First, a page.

I cannot claim the hard work of having chopped the wood to make the logs or prepared the kindling. This is someone else’s house and someone else’s stove. Still, there is work to be done. There is the work of collecting the logs from the outside store, which I do by filling a long wicker basket with as much as I can manage (which isn’t much) and lugging it inside.
There are so many storms of late and my face is whipped by winds and rain. But this is not unpleasant. In fact, I feel the sludge of apathy being lifted from my skin and carried off into the winter sky.
There is the small task of scrunching newspaper and fetching kindling from the settle in the hallway, which I pile in a little wigwam atop the paper. Finally, I lay a small log or two and light a match, dropping it into this little nest and I hold my breath a while, waiting to see whether I have done my work well enough.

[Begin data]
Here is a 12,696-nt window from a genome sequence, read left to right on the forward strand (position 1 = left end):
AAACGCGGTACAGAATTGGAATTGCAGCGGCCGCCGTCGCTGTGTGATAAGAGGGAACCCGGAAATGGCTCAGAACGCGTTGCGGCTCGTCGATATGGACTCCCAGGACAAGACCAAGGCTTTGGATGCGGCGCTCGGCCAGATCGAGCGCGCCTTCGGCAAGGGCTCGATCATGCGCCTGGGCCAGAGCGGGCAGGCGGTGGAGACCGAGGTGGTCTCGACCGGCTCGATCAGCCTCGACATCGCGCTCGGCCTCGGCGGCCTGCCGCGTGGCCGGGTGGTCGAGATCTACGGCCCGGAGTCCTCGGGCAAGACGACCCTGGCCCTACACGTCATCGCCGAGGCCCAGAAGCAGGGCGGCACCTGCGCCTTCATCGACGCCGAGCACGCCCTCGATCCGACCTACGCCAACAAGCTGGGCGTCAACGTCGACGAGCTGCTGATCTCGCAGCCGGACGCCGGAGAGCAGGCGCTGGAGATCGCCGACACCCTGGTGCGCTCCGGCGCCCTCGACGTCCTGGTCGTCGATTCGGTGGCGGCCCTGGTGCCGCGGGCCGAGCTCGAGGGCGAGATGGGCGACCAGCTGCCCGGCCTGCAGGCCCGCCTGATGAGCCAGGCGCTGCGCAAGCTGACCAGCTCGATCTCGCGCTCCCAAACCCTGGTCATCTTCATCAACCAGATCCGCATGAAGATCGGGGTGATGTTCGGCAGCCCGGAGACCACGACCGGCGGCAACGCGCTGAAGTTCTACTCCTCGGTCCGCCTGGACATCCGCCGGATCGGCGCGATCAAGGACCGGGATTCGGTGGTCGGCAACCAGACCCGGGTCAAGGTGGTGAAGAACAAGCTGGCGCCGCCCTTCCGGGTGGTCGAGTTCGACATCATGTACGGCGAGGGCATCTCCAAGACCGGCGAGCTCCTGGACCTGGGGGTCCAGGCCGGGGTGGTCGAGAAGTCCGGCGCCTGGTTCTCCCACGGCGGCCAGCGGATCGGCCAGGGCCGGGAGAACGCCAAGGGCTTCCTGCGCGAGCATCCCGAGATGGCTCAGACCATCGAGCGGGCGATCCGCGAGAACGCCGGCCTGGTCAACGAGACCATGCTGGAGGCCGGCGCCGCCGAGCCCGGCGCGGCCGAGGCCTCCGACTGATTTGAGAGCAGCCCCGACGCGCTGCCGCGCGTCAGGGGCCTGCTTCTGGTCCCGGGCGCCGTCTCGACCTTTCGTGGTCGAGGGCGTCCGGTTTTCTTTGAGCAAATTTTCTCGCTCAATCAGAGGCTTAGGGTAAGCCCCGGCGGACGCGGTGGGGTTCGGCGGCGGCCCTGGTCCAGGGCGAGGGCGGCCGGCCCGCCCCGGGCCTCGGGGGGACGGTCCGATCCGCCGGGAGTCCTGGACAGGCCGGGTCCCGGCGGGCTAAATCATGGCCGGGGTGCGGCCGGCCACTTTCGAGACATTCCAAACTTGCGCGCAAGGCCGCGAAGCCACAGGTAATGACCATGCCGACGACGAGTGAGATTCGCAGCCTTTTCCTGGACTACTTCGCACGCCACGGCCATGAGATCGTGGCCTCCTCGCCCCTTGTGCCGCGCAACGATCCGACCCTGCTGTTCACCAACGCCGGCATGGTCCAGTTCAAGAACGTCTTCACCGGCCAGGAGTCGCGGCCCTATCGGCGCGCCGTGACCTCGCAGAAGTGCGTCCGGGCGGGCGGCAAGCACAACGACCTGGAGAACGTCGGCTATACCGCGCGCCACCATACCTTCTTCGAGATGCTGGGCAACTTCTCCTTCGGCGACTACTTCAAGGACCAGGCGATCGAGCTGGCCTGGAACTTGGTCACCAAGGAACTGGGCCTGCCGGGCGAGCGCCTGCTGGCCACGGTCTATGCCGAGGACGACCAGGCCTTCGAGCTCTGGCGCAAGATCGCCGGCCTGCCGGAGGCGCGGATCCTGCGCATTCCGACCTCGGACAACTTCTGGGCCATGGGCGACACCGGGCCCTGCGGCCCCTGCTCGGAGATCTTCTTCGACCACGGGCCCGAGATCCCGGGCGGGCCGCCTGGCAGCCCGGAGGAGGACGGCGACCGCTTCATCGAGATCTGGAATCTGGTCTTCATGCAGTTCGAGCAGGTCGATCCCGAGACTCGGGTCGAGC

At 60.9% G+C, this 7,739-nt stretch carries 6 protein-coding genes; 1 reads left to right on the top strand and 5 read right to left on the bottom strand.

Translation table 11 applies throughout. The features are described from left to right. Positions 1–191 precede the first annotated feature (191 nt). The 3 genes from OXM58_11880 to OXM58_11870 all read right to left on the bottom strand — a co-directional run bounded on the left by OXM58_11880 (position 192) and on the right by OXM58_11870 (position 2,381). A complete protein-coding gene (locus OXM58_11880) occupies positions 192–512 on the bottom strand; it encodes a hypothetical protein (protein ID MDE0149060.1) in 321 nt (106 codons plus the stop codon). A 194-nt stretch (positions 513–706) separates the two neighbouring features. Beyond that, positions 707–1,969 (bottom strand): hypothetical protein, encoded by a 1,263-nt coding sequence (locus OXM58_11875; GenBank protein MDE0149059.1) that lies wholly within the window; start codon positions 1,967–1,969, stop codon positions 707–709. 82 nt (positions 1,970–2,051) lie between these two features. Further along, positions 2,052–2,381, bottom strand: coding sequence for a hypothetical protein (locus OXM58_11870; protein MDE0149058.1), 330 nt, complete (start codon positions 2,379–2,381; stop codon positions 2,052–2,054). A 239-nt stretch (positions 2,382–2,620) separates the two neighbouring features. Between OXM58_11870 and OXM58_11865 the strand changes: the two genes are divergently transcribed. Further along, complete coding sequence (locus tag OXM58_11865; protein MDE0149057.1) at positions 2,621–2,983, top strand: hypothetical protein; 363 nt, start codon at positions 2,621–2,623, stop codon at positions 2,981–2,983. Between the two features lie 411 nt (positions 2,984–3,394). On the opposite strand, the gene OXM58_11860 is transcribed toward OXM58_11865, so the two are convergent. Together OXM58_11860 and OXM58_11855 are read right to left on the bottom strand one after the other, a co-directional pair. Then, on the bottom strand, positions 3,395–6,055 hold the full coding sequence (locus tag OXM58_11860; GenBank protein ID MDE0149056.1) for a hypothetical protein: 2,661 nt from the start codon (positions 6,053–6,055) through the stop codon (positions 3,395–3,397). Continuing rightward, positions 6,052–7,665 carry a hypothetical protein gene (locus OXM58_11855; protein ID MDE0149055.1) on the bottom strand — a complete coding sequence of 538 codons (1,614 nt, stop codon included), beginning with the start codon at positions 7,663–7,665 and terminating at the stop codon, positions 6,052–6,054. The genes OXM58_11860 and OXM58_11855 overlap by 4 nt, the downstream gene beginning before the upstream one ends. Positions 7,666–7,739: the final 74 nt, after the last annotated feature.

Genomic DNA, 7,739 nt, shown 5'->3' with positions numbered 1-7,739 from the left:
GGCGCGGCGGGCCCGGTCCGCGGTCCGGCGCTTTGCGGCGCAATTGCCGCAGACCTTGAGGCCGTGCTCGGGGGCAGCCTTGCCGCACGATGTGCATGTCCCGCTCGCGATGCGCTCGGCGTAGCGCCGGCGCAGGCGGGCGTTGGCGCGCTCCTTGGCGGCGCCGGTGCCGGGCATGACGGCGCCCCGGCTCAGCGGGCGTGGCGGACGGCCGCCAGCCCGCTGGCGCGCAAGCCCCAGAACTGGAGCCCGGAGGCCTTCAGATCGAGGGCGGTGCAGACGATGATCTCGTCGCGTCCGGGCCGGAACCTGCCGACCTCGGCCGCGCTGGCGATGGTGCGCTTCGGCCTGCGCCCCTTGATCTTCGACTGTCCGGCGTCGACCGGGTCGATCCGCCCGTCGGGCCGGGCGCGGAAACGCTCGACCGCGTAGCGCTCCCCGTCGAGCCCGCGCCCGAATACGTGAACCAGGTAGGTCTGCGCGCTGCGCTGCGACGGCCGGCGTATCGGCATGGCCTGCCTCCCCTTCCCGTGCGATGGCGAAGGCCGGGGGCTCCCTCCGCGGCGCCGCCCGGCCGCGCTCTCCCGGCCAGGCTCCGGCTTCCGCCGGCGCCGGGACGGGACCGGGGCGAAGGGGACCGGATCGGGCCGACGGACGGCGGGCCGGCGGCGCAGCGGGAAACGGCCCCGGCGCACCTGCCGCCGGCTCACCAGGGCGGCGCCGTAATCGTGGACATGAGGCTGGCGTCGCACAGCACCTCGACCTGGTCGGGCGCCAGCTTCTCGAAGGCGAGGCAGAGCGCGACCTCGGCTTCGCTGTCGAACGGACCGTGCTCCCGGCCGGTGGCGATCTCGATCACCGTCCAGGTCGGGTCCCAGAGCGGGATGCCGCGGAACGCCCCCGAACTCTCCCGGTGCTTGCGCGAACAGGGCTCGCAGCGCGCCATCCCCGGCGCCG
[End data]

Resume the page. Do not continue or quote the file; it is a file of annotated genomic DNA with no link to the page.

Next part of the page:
As the kindling takes and then the logs, my heart dances upwards with the flames and I can’t help but make a little plea to the great night and the stars:
“More of this, please. Give me more logs and earth and work for my hands to do.”
Because lately, you know, I can’t shake this feeling that I am worn out from the ease of modern life.
Love and courage,